The process that goes into Homstad’s woodcut prints is something he enjoys. Generally four different plates are carved of the same scene depicting different reliefs that are then inked by hand and printed in sequence. “It’s kind of like making a picture into a jigsaw puzzle, drawing it, cutting it up into pieces, and then putting them back together,” says Homstad of the tedious printing process. “It’s not really drudgery though – it’s interesting work.”
Through his art, Homstad has drawn from his past and yet pushed forward in style and mediums. He says he has noticed a change in his compositions over the last decade – now following a more organic, flowing shape and utilizing empty space. “The hardest thing is to be simple – I’ve been creating art for the better part of 50 years and learning the whole way,” he says. “But now I sort of have to un-learn a lot of those things to find the space and simplicity.”
Much of this he attributes to his travels and study of Chinese and Japanese woodcuts as well as ink wash painting. Homstad has also found himself at a place in life where he has rediscovered other mediums. It was an invitation by good friend Mike Noonan of Unified Jazz Ensemble fame that brought him back to oil painting.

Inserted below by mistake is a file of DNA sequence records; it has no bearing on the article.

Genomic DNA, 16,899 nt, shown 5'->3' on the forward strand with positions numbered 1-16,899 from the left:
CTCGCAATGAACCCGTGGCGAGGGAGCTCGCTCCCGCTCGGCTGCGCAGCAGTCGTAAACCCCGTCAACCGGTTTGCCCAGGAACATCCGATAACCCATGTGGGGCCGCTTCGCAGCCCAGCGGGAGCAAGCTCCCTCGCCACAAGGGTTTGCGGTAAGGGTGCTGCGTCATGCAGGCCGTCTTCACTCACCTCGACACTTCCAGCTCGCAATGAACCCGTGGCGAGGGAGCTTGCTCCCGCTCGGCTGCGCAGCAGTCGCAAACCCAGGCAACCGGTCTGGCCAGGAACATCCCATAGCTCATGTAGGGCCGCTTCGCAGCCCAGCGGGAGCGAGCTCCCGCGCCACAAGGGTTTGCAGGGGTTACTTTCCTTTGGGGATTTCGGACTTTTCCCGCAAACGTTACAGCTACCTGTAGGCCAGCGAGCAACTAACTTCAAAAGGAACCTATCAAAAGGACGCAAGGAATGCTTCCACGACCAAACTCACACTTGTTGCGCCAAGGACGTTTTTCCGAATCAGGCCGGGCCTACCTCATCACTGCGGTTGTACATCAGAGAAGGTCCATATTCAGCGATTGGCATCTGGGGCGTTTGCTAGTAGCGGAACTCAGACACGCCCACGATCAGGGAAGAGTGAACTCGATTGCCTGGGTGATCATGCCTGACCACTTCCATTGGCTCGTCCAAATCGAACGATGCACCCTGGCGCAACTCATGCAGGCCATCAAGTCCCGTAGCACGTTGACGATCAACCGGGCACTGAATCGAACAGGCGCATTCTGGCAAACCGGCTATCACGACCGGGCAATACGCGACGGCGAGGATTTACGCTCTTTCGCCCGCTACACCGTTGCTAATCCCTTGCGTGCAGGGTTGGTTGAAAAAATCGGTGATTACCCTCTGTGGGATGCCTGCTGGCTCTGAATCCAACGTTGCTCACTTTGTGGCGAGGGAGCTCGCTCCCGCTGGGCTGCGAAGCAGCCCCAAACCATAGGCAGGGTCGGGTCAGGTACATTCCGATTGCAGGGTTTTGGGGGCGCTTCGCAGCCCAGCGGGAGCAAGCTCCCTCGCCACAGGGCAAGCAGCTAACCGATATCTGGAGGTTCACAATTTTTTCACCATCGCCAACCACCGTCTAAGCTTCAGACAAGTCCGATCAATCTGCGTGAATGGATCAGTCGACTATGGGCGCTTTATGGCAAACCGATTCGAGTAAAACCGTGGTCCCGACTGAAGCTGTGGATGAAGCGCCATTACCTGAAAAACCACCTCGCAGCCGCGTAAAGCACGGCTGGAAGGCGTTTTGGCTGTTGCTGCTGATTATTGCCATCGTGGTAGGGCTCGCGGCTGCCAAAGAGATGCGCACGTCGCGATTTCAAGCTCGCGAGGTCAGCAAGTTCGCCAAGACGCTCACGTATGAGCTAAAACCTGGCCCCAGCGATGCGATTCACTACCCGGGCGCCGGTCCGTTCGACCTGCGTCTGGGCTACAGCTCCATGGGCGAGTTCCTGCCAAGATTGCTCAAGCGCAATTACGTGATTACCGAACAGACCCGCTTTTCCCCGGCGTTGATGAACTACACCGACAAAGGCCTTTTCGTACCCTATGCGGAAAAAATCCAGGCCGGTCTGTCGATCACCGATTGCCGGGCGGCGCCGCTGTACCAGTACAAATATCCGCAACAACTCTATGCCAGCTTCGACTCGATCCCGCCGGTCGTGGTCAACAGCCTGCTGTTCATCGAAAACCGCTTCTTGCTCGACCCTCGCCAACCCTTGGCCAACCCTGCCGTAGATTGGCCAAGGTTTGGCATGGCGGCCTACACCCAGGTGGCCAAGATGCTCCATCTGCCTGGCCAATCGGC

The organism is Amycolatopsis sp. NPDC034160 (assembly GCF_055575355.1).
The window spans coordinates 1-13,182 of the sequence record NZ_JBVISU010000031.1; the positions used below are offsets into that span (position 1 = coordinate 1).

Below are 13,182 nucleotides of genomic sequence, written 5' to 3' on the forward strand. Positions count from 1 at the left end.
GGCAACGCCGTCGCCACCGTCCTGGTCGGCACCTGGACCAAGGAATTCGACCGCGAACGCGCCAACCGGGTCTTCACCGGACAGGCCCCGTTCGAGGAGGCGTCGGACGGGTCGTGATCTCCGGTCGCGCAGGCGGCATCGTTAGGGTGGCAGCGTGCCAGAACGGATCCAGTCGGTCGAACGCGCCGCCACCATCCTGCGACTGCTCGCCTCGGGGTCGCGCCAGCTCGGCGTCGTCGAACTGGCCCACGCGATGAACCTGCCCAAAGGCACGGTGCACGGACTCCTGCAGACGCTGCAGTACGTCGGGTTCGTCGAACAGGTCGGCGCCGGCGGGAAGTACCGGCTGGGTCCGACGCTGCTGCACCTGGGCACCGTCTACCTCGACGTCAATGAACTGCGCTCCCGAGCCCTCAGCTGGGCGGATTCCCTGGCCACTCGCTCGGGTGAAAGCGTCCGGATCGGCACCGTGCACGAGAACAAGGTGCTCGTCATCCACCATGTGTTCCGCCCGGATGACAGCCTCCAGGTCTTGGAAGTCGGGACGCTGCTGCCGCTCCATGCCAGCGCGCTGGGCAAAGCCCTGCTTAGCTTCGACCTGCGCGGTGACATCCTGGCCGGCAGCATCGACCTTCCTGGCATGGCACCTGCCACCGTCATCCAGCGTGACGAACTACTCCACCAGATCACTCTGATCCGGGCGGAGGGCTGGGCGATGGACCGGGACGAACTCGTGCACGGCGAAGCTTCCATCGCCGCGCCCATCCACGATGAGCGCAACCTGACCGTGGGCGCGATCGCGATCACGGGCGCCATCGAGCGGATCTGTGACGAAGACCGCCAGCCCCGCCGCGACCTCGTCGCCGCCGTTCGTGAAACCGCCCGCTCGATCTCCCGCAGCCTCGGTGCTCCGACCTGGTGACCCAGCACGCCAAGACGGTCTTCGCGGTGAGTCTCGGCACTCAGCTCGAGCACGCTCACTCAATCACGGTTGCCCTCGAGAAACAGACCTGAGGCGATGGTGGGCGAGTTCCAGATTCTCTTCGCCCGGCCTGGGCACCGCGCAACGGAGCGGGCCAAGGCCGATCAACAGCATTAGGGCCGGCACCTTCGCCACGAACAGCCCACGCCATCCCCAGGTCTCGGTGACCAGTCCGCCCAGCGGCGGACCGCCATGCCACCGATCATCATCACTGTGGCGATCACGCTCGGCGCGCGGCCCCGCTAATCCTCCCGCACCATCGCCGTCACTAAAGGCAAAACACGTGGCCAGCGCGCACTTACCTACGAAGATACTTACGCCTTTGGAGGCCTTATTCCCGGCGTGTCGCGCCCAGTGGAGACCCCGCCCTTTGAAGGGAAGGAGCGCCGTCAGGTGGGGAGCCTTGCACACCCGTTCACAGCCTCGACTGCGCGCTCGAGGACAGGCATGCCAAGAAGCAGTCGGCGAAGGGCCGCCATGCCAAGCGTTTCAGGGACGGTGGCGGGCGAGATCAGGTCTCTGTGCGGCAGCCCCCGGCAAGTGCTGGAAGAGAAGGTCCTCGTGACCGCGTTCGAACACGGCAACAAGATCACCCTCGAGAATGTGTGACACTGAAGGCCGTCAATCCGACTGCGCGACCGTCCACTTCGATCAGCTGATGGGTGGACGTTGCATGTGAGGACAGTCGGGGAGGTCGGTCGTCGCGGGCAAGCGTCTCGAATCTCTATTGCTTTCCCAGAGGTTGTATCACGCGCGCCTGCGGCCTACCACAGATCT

“Mike invited me out to see a Winslow Homer retrospective in DC –he is one of my favorite artists. While I was there I realized that Winslow didn’t really start oil painting until he was 45, and I thought, I’m 45, I could still do this! I mean, trying to make a living as an oil painter is like being a quarterback in the NFL – it’s out there, but it’s pretty hard to do. Luckily because of some of my other artwork I am now afforded the chance to come back to painting.”
Taking shape from many events in Homstad’s life, his oil paintings share stories from rail riding across the west as a young man, to serene and mature landscapes of Japan, the Midwest, and many points between. It is within these landscapes that Homstad confesses his true goal in his artistic life, with only a slight grin on his wild and honest face, “What I’m ultimately working toward is a zen painting of a corn field.”
Carl Homstad’s rural Decorah studio is open by appointment and will also be featured on the Northeast Iowa Studio Tour. Visit www.carlart.com for more information about the artist, as well as world of famous hermit and social commentator Art Kuntsler.
Benji Nichols has a not-so-secret passion for collecting woodcut prints of local artists, and believes we are incredibly luck to have a great history of such art here in NE Iowa.